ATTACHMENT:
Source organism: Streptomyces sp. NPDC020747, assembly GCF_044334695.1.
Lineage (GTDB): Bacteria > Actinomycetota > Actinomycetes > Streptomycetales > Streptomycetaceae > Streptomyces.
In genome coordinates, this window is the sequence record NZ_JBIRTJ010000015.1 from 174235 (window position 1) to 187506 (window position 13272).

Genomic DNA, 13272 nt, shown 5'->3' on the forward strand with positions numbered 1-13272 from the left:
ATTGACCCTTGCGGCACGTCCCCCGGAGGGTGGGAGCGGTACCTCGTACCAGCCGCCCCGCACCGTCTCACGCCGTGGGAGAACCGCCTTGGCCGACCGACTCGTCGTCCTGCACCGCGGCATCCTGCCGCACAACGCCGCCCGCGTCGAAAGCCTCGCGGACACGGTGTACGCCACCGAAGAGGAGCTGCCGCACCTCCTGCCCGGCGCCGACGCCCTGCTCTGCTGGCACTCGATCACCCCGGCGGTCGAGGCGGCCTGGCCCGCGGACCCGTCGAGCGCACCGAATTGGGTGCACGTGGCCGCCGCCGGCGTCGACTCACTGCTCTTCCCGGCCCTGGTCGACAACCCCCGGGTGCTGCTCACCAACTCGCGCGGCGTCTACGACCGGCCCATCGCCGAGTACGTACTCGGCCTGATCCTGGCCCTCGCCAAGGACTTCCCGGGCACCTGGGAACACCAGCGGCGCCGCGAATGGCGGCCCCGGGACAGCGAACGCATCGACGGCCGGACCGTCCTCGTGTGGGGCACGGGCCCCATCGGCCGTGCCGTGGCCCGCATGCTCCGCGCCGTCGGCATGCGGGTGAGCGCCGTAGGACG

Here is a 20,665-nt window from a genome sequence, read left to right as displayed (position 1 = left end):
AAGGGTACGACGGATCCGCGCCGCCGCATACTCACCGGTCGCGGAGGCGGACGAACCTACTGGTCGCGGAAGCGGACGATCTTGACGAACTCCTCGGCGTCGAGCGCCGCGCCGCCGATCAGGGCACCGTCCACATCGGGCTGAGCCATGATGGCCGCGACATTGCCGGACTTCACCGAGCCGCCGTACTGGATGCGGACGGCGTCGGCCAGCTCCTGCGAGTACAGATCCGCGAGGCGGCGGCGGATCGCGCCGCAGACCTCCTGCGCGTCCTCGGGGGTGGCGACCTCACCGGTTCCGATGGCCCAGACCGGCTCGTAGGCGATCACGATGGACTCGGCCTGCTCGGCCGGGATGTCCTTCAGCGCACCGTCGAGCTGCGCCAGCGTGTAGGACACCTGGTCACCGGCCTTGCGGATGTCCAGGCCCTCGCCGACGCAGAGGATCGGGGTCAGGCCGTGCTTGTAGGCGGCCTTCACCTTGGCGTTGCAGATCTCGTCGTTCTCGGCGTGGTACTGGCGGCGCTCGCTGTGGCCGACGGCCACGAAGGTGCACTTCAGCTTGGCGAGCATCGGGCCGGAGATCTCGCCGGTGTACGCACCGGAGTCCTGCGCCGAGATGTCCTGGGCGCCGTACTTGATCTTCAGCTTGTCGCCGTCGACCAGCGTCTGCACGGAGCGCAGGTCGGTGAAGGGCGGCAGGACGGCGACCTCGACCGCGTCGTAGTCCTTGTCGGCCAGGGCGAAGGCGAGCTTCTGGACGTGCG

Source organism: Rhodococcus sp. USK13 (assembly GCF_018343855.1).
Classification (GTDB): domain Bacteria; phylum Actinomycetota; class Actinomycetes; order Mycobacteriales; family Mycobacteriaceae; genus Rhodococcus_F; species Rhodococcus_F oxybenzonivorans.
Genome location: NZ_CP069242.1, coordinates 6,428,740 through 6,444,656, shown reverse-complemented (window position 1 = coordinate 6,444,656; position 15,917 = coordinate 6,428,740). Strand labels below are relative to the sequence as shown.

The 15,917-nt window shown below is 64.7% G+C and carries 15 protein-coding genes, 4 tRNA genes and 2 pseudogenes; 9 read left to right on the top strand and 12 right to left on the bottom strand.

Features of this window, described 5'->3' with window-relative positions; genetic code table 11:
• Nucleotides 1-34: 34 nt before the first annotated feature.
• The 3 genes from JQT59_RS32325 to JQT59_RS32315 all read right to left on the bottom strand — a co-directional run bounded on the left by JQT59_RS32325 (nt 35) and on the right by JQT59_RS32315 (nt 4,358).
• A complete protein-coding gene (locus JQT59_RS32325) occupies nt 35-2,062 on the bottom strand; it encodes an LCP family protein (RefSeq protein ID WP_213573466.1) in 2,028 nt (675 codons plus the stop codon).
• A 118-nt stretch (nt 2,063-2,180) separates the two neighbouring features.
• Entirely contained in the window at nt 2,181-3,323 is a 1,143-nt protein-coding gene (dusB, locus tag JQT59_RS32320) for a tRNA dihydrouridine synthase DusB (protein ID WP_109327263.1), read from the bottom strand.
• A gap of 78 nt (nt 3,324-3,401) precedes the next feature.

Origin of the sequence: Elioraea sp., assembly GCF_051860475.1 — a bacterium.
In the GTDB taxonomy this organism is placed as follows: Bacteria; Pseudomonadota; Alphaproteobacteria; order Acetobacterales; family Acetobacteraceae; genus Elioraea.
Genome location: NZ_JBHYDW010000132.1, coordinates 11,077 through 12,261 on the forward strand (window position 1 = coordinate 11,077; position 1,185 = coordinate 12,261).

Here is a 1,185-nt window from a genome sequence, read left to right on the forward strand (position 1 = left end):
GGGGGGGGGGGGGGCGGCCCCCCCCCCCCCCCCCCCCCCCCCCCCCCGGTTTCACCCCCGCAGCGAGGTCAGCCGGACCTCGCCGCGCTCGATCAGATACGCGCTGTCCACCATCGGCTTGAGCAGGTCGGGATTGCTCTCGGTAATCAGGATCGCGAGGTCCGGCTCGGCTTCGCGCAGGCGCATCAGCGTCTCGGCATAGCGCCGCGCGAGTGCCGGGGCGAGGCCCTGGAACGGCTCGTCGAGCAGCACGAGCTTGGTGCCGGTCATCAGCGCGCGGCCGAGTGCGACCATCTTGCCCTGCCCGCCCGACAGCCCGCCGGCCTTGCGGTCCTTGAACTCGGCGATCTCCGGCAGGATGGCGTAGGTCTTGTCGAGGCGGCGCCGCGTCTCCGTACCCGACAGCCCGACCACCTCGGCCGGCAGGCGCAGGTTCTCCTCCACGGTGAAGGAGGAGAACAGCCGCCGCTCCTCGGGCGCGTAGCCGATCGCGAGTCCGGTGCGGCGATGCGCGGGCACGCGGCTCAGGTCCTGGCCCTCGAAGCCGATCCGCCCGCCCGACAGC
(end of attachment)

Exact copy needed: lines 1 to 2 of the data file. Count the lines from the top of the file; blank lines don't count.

Source organism: Streptomyces sp. NPDC020747, assembly GCF_044334695.1.
Lineage (GTDB): Bacteria > Actinomycetota > Actinomycetes > Streptomycetales > Streptomycetaceae > Streptomyces.